The Commodity Futures Trading Commission’s actions come as both it and the Securities Exchange Commission take a harder look at cryptocurrency trading markets.
The Commodity Futures Trading Commission may have just lost one of its most crypto-skeptical commissioners to the Securities and Exchange Commission’s litigation arm, but it is not going easy on digital assets.
The CFTC announced on September 29 that it has charged
12 cryptocurrency derivatives firms for failing to register as futures commission merchants (FCMs) and two more for falsely claiming to have registered with the agency and having membership in the National Futures Association.
The NFA is a self-regulatory body for the derivatives industry. Membership is required for virtually all firms registered with the CFTC. The two firms that the CFTC alleges falsely claimed to be registered are Climax Capital FX and Digitalexchange24.com.
The CFTC’s latest round of charges comes a day after the SEC announced
that it had hired CFTC Commissioner Dan Berkovitz as its general counsel, putting someone who recently said he does not see how unlicensed DeFi markets are legal under the Commodity Exchange Act.
A strong proponent of the role and necessity of the financial intermediaries DeFi seeks to cut out of the industry.
“In a pure 'peer-to-peer' DeFi system, there is no intermediary to monitor markets for fraud and manipulation, prevent money laundering, safeguard deposited funds, ensure counterparty performance, or make customers whole when processes fail.”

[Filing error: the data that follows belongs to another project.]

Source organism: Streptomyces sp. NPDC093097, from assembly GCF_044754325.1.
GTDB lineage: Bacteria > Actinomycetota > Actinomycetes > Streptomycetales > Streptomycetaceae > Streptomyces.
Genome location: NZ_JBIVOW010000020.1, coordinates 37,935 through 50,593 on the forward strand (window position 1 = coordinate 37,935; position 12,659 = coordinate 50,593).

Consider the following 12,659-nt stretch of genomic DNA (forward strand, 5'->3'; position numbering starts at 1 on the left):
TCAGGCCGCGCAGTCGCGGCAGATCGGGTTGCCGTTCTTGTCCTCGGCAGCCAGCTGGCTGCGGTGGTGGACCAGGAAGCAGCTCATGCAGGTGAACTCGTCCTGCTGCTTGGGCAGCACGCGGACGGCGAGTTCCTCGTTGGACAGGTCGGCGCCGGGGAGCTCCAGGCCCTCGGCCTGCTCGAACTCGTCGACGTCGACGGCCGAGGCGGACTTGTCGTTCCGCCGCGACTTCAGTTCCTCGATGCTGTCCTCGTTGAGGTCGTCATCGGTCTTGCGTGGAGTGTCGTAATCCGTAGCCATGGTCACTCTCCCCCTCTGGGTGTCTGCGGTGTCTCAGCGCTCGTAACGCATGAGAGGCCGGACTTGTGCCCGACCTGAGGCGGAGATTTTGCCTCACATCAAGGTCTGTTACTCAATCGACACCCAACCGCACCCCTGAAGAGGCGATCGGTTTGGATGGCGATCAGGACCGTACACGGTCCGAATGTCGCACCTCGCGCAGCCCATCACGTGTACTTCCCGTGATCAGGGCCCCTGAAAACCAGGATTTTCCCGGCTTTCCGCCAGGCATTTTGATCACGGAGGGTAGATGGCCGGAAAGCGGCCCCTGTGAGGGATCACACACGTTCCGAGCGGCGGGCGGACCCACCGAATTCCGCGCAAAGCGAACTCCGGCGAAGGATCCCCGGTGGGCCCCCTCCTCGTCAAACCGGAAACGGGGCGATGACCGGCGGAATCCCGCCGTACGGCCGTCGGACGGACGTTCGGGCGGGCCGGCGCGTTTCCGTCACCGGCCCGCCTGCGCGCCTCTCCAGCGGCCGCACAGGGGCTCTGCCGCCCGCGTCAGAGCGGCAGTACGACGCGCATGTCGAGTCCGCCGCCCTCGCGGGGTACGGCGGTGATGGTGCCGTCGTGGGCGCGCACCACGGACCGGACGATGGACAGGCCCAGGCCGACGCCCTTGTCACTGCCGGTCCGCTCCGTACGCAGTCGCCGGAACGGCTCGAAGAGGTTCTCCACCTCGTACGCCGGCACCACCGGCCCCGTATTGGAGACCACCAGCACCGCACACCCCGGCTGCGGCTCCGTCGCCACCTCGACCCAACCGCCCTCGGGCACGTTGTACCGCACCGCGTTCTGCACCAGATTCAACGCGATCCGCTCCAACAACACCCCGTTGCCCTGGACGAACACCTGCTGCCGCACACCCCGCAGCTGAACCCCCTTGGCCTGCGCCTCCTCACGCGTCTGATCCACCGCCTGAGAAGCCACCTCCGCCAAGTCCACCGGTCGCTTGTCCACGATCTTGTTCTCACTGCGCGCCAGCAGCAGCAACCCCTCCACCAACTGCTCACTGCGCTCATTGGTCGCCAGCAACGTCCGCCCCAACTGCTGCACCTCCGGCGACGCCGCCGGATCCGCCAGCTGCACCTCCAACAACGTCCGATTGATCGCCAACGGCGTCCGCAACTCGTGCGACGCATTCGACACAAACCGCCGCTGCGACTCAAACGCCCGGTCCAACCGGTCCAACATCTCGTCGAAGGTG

The CFTC has taken a more aggressive stance with the cryptocurrency industry recently, fining the BitMEX exchange $100 million on August 10 to settle charges
that it violated anti-money laundering rules of the Commodity Exchange Act (CEA) and Bank Secrecy Act. And on September 27, it fined
the Kraken cryptocurrency exchange for failing to register as an FCM and for margined asset trading violations.
The CFTC regulates futures, options, and other derivatives products, while the SEC oversees the crypto spot markets.
The two agencies have been at loggerheads recently — at least as far as the CFTC is concerned.
On August 4, since-departed CFTC Commissioner Brian Quintenz took issue
with SEC Chairman Gary Gensler’s call for congress to expand the SEC’s authority over cryptocurrencies, tweeting “just so we’re all clear here, the SEC has no authority over pure commodities or their trading venues, whether those commodities are wheat, gold, oil….or #crypto assets.”